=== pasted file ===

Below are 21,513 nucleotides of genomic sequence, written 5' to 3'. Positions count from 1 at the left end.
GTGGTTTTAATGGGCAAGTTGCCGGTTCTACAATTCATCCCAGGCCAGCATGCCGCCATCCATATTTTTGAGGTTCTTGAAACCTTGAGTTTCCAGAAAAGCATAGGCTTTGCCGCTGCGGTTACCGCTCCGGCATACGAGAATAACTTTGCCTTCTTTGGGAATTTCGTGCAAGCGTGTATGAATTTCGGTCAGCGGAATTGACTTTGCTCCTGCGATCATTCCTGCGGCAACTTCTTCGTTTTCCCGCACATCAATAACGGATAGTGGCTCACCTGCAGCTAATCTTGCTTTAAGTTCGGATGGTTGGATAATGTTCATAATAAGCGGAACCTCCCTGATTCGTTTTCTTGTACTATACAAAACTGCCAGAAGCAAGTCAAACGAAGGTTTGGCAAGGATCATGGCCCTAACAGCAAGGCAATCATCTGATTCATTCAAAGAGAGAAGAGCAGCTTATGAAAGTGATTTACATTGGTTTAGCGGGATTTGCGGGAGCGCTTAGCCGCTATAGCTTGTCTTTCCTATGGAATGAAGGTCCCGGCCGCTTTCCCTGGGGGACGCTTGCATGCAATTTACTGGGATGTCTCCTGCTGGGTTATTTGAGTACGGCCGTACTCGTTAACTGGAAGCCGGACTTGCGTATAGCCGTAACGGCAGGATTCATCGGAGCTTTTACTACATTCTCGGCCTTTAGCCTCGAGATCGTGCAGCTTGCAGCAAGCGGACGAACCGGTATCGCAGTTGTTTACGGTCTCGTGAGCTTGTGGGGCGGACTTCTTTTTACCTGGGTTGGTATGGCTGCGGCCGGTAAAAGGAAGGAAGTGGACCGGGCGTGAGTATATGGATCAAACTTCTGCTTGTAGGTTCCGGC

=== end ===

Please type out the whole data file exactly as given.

Below are 21,513 nucleotides of genomic sequence, written 5' to 3'. Positions count from 1 at the left end.
GTGGTTTTAATGGGCAAGTTGCCGGTTCTACAATTCATCCCAGGCCAGCATGCCGCCATCCATATTTTTGAGGTTCTTGAAACCTTGAGTTTCCAGAAAAGCATAGGCTTTGCCGCTGCGGTTACCGCTCCGGCATACGAGAATAACTTTGCCTTCTTTGGGAATTTCGTGCAAGCGTGTATGAATTTCGGTCAGCGGAATTGACTTTGCTCCTGCGATCATTCCTGCGGCAACTTCTTCGTTTTCCCGCACATCAATAACGGATAGTGGCTCACCTGCAGCTAATCTTGCTTTAAGTTCGGATGGTTGGATAATGTTCATAATAAGCGGAACCTCCCTGATTCGTTTTCTTGTACTATACAAAACTGCCAGAAGCAAGTCAAACGAAGGTTTGGCAAGGATCATGGCCCTAACAGCAAGGCAATCATCTGATTCATTCAAAGAGAGAAGAGCAGCTTATGAAAGTGATTTACATTGGTTTAGCGGGATTTGCGGGAGCGCTTAGCCGCTATAGCTTGTCTTTCCTATGGAATGAAGGTCCCGGCCGCTTTCCCTGGGGGACGCTTGCATGCAATTTACTGGGATGTCTCCTGCTGGGTTATTTGAGTACGGCCGTACTCGTTAACTGGAAGCCGGACTTGCGTATAGCCGTAACGGCAGGATTCATCGGAGCTTTTACTACATTCTCGGCCTTTAGCCTCGAGATCGTGCAGCTTGCAGCAAGCGGACGAACCGGTATCGCAGTTGTTTACGGTCTCGTGAGCTTGTGGGGCGGACTTCTTTTTACCTGGGTTGGTATGGCTGCGGCCGGTAAAAGGAAGGAAGTGGACCGGGCGTGAGTATATGGATCAAACTTCTGCTTGTAGGTTCCGGC